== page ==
Cyprus has seen major increases in the numbers of permanent citizens. Sizeable communities from Britain, Russia, Ukraine, Bulgaria, Romania, and other Eastern European states exist. By the end of 2007, about 214,000 immigrants settled in Cyprus, the three largest groups being 37,000 Greeks, 27,000 Britons, and 100,000 Russians. The island is also home to a Maronite minority of 6,000, an Armenian minority of around 2,000, and refugees mainly from Serbia, Palestine, and Lebanon. There is also a Kurdish minority present in Cyprus.
Outside Cyprus there is a significant and thriving Cypriot diaspora in other countries, with the United States, the United Kingdom, Greece and Australia hosting the majority of migrants who left the island after the de facto division in 1974. The Cypriot population of the United Kingdom is estimated to number 150,000.
Y-Dna haplogroups are found at the following frequencies in Cyprus : J (43.07% including 6.20% J1), E1b1b (20.00%), R1 (12.30% including 9.2% R1b), F (9.20%), I (7.70%), K (4.60%), A (3.10%). J, K, F and E1b1b haplogroups consist of lineages with differential distribution within Middle East, North Africa and Europe while R1 and I are typical in West European populations.
Most Greek Cypriots are members of the autocephalous Greek Orthodox Church of Cyprus, whereas most Turkish Cypriots are adherents of Sunni Islam. According to Eurobarometer 2005, Cyprus is one of the most religious countries in the European Union, alongside Malta, Romania, Greece, and Poland. The first President of Cyprus, Makarios III, was an archbishop.
Given the special legal status of the Church of Cyprus, the country is also one of only six EU states to have an established state church, alongside Finland (Finnish Evangelical Lutheran Church and Finnish Orthodox Church), Denmark (Danish National Church), Greece (Church of Greece), Malta (Roman Catholic Church) and the United Kingdom (Church of England (only in England)). In addition to the Greek Orthodox and Muslim communities, there are also small Hindu, Sikh, Bahá’í, Jewish, Protestant (including Pentecostal), Catholic (including Latin Rite and Maronite) and Armenian Apostolic communities in Cyprus.
Hala Sultan Tekke, situated near the Larnaca Salt Lake, is considered by some secular orientalists as the third holiest site in Sunni Islam and an object of pilgrimage for both Muslims and Christians.
Faneromeni School, the oldest functioning all-girl primary school in Cyprus.
Cyprus has a highly developed system of primary and secondary education offering both public and private education. The high quality of instruction can be attributed to a large extent to the above-average competence of the teachers but also to the fact that nearly 7% of the GDP is spent on education which makes Cyprus one of the top three spenders of education in the EU along with Denmark and Sweden.
State schools are generally seen as equivalent in quality of education to private-sector institutions. However, the value of a state high-school diploma is limited by the fact that the grades obtained account for only around 25% of the final grade for each topic, with the remaining 75% assigned by the teacher during the semester, in a minimally transparent way. Cypriot universities (like universities in Greece) ignore high school grades almost entirely for admissions purposes. While a high-school diploma is mandatory for university attendance, admissions are decided almost exclusively on the basis of scores at centrally administered university entrance examinations that all university candidates are required to take.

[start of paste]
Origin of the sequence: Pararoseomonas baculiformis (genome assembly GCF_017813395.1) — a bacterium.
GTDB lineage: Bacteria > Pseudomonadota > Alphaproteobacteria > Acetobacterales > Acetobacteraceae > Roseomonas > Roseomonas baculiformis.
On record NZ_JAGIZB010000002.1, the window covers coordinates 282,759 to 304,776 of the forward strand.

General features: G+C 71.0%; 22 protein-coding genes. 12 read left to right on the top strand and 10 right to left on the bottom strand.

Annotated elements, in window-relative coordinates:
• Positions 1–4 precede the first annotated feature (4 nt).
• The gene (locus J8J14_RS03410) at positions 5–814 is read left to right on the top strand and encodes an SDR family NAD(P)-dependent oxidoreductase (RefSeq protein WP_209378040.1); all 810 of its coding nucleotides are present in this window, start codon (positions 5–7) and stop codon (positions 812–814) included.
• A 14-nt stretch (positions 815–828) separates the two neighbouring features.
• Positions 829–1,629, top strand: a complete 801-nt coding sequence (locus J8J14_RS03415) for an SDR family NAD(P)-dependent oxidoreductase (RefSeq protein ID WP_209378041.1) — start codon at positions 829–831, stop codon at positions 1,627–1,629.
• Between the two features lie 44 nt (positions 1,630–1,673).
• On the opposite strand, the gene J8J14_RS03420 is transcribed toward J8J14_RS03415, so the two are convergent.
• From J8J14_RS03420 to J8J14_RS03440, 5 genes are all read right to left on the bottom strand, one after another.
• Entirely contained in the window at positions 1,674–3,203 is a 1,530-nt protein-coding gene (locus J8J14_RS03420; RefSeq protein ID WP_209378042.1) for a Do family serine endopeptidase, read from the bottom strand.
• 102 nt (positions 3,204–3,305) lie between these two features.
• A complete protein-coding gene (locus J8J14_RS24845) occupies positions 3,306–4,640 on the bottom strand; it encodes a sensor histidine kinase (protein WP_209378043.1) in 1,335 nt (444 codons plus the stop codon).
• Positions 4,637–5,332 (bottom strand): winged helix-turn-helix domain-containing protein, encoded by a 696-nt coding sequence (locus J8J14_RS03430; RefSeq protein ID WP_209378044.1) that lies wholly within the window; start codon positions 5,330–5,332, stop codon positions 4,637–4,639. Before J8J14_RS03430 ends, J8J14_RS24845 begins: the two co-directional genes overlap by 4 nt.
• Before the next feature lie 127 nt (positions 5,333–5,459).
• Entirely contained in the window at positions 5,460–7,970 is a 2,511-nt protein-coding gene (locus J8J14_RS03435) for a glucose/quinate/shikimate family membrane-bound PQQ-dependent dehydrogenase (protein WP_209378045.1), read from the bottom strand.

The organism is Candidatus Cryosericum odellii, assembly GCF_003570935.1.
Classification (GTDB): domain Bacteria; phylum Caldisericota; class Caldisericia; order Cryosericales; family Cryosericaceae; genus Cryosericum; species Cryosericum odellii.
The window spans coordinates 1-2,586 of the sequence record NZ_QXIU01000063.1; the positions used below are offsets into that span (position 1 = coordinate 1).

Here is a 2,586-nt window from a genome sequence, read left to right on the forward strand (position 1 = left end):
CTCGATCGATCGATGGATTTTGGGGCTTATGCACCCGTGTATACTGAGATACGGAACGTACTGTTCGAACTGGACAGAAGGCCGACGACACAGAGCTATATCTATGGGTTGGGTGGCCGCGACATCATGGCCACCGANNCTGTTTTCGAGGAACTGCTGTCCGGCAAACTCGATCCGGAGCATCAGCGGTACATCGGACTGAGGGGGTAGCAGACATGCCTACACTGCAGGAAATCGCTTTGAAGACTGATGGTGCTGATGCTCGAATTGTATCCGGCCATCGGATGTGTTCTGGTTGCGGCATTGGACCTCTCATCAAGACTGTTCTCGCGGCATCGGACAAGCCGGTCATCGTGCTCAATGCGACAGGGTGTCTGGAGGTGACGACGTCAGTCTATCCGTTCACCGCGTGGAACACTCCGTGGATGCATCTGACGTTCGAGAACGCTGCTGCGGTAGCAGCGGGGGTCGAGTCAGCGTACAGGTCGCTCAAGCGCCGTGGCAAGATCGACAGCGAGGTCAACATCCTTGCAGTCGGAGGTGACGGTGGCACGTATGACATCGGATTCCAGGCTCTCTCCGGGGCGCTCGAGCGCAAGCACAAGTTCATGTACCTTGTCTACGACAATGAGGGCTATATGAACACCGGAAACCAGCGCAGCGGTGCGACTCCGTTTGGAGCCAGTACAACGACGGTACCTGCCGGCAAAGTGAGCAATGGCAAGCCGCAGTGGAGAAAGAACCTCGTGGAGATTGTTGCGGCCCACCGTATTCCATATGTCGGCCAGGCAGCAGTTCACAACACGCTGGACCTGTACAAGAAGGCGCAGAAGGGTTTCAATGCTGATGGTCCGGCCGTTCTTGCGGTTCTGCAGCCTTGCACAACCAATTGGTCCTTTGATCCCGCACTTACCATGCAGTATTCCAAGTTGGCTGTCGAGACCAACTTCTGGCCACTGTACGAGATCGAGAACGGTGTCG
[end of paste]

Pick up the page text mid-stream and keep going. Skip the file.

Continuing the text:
The majority of Cypriots receive their higher education at Greek, British,Turkish, other European and North American universities. It is noteworthy that Cyprus currently has the highest percentage of citizens of working age who have higher-level education in the EU at 30% which is ahead of Finland’s 29.5%. In addition 47% of its population aged 25–34 have tertiary education, which is the highest in the EU. The body of Cypriot students is highly mobile, with 78.7% studying in a university outside Cyprus.
Aphrodite, Greek goddess of love, beauty, and sexuality is said to be born in Cyprus
The art history of Cyprus can be said to stretch back up to 10,000 years, following the discovery of a series of Chalcolithic period carved figures in the villages of Khoirokoitia and Lempa and the island is also the home to numerous examples of high quality religious icon painting from the Middle Ages.
In modern times Cypriot art history begins with the painter Vassilis Vryonides (1883–1958) who studied at the Academy of Fine Arts in Venice. Arguably the two founding fathers of modern Cypriot art were Adamantios Diamantis (1900–1994) who studied at London’s Royal College of Art and Christopheros Savva (1924–1968) who also studied in London, at St Martins School of Art. In many ways these two artists set the template for subsequent Cypriot art and both their artistic styles and the patterns of their education remain influential to this day. In particular the majority of Cypriot artists still train in England although art schools in Greece are also popular and local art institutions such as the Cyprus College of Art, University of Nicosia and the Frederick Institute of Technology are becoming more popular.